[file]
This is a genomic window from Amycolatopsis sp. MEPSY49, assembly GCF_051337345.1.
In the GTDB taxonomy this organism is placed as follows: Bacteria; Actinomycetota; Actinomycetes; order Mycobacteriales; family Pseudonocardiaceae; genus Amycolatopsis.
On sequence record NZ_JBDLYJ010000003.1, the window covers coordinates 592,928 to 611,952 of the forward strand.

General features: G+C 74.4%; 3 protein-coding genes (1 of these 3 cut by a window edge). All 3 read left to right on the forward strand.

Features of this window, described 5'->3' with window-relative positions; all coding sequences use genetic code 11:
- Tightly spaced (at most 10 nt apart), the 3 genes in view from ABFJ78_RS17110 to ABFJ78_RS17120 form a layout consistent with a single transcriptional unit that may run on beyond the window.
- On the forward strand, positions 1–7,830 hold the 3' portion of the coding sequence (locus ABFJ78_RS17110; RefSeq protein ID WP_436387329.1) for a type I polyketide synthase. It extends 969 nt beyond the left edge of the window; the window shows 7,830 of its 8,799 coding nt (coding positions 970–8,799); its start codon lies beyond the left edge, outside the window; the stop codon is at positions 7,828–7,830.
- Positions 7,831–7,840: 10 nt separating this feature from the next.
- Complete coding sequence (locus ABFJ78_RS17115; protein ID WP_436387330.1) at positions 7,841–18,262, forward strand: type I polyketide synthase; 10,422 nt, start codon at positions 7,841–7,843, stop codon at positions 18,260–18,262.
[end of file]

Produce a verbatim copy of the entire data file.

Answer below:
This is a genomic window from Amycolatopsis sp. MEPSY49, assembly GCF_051337345.1.
In the GTDB taxonomy this organism is placed as follows: Bacteria; Actinomycetota; Actinomycetes; order Mycobacteriales; family Pseudonocardiaceae; genus Amycolatopsis.
On sequence record NZ_JBDLYJ010000003.1, the window covers coordinates 592,928 to 611,952 of the forward strand.

General features: G+C 74.4%; 3 protein-coding genes (1 of these 3 cut by a window edge). All 3 read left to right on the forward strand.

Features of this window, described 5'->3' with window-relative positions; all coding sequences use genetic code 11:
- Tightly spaced (at most 10 nt apart), the 3 genes in view from ABFJ78_RS17110 to ABFJ78_RS17120 form a layout consistent with a single transcriptional unit that may run on beyond the window.
- On the forward strand, positions 1–7,830 hold the 3' portion of the coding sequence (locus ABFJ78_RS17110; RefSeq protein ID WP_436387329.1) for a type I polyketide synthase. It extends 969 nt beyond the left edge of the window; the window shows 7,830 of its 8,799 coding nt (coding positions 970–8,799); its start codon lies beyond the left edge, outside the window; the stop codon is at positions 7,828–7,830.
- Positions 7,831–7,840: 10 nt separating this feature from the next.
- Complete coding sequence (locus ABFJ78_RS17115; protein ID WP_436387330.1) at positions 7,841–18,262, forward strand: type I polyketide synthase; 10,422 nt, start codon at positions 7,841–7,843, stop codon at positions 18,260–18,262.